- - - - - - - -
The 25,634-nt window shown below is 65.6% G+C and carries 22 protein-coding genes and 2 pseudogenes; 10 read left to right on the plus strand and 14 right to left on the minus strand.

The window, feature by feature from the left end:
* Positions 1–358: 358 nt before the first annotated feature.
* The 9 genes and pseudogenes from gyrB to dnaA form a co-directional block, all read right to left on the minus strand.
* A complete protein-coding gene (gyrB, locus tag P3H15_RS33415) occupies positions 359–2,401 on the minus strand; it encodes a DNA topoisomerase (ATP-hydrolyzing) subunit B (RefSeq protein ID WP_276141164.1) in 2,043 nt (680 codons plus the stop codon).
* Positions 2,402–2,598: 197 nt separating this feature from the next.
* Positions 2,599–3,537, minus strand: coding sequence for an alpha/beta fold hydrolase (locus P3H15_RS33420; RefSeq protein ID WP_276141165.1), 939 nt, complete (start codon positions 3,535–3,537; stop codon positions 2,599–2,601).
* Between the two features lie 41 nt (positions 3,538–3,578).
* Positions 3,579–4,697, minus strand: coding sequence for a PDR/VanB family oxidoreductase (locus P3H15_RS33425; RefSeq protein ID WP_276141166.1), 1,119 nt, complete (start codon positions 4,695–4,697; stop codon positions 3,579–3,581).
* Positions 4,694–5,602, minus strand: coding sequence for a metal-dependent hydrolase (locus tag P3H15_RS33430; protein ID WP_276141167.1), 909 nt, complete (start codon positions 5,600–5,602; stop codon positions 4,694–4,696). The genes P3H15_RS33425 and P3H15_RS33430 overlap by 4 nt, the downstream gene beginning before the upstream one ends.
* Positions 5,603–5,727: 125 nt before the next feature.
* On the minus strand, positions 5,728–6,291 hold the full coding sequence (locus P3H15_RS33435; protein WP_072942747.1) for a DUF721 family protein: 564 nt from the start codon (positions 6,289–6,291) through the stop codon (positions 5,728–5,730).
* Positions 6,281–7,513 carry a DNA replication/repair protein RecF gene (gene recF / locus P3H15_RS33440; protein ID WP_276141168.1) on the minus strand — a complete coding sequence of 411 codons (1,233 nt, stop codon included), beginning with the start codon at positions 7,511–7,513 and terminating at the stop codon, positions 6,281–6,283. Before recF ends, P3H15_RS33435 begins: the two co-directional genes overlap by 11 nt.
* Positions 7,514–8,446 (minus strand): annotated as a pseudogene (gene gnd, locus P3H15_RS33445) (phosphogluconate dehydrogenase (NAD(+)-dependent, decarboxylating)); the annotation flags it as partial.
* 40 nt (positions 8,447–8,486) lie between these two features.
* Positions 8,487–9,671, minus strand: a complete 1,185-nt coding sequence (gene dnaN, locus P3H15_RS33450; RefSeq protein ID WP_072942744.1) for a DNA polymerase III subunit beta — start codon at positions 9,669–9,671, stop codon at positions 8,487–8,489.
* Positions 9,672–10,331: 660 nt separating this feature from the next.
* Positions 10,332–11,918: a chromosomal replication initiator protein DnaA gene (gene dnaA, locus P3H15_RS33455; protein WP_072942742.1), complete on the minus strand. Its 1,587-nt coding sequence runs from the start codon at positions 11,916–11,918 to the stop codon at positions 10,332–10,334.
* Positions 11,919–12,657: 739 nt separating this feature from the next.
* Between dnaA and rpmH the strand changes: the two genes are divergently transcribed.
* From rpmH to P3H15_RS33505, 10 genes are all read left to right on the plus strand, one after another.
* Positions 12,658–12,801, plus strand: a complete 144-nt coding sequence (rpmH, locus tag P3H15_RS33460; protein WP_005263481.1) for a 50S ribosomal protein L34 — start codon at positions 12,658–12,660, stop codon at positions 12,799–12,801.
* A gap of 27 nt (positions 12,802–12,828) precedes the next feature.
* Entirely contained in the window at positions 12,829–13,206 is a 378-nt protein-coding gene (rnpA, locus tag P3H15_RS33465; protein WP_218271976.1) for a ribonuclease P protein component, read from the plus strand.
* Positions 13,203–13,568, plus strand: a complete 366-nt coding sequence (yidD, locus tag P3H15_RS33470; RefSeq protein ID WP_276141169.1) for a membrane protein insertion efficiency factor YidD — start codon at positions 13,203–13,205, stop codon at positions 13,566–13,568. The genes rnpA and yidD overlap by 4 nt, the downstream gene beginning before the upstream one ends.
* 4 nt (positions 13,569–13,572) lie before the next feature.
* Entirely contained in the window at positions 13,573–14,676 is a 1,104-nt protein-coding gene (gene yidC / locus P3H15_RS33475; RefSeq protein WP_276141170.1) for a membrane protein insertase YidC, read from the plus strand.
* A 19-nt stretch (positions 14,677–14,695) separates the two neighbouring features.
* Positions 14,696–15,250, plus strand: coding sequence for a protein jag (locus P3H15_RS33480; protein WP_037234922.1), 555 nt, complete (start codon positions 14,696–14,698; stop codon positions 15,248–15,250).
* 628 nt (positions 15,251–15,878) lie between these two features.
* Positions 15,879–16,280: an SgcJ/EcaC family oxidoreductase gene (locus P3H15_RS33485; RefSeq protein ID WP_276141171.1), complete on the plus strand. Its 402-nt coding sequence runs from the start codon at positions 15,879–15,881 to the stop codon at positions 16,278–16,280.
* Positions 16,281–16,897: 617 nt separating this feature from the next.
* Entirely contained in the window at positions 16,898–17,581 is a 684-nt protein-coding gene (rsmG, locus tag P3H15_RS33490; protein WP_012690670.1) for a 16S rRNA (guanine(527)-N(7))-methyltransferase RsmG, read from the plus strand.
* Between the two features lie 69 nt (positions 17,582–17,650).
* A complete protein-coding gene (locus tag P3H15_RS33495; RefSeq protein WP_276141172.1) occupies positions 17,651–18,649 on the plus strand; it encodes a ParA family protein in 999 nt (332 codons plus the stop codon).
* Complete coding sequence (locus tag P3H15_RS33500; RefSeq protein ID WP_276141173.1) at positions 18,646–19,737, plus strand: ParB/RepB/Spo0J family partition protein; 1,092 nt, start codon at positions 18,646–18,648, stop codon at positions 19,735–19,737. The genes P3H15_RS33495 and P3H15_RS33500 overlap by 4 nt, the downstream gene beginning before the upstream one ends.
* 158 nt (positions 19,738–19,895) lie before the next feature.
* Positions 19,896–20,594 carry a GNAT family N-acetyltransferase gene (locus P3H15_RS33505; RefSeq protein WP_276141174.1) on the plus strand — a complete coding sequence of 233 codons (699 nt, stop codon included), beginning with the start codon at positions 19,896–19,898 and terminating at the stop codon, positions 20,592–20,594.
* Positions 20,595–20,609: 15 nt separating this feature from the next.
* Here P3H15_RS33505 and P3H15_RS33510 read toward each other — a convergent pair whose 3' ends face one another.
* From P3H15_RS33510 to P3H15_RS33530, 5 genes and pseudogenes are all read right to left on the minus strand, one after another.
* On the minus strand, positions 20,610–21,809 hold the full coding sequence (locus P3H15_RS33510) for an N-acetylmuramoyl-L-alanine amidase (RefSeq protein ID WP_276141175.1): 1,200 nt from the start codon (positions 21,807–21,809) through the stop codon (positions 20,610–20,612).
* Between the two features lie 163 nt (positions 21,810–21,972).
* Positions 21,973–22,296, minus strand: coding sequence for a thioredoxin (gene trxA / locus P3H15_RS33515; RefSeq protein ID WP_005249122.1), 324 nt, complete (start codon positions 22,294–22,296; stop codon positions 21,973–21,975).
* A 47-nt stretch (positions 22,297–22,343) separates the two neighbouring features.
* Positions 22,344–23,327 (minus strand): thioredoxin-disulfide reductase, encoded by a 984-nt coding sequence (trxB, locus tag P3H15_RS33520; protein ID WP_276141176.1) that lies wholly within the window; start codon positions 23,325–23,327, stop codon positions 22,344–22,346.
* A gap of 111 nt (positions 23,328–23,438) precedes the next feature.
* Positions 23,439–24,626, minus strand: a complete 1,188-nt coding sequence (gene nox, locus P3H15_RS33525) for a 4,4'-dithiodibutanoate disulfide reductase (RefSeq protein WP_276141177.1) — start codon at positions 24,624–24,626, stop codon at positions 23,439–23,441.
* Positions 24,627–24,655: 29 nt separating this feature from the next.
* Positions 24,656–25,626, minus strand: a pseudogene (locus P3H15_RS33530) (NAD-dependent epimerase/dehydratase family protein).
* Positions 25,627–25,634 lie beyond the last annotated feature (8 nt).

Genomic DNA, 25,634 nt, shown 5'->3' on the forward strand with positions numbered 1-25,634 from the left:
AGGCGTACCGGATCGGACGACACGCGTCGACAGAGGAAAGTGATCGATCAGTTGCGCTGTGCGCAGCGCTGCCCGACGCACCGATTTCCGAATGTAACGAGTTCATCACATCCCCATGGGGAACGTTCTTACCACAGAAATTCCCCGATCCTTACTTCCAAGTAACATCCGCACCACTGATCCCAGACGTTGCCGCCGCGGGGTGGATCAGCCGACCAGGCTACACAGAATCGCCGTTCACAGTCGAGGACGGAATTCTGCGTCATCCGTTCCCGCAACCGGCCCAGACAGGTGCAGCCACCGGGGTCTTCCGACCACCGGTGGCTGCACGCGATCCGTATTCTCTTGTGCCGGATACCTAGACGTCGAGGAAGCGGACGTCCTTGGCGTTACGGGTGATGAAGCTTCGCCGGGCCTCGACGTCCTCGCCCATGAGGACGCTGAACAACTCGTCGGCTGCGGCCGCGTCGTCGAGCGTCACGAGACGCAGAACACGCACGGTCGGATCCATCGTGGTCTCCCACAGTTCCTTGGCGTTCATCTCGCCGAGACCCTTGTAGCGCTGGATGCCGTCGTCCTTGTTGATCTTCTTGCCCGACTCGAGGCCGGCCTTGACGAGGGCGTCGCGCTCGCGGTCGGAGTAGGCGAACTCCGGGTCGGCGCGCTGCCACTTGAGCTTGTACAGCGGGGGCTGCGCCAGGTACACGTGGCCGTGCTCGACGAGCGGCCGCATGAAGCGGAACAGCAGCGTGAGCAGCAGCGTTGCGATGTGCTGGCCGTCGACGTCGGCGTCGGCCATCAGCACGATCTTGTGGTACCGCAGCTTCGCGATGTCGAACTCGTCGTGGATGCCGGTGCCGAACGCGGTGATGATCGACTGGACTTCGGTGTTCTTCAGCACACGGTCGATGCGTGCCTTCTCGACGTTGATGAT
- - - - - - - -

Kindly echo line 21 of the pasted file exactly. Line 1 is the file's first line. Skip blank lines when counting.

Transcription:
* From rpmH to P3H15_RS33505, 10 genes are all read left to right on the plus strand, one after another.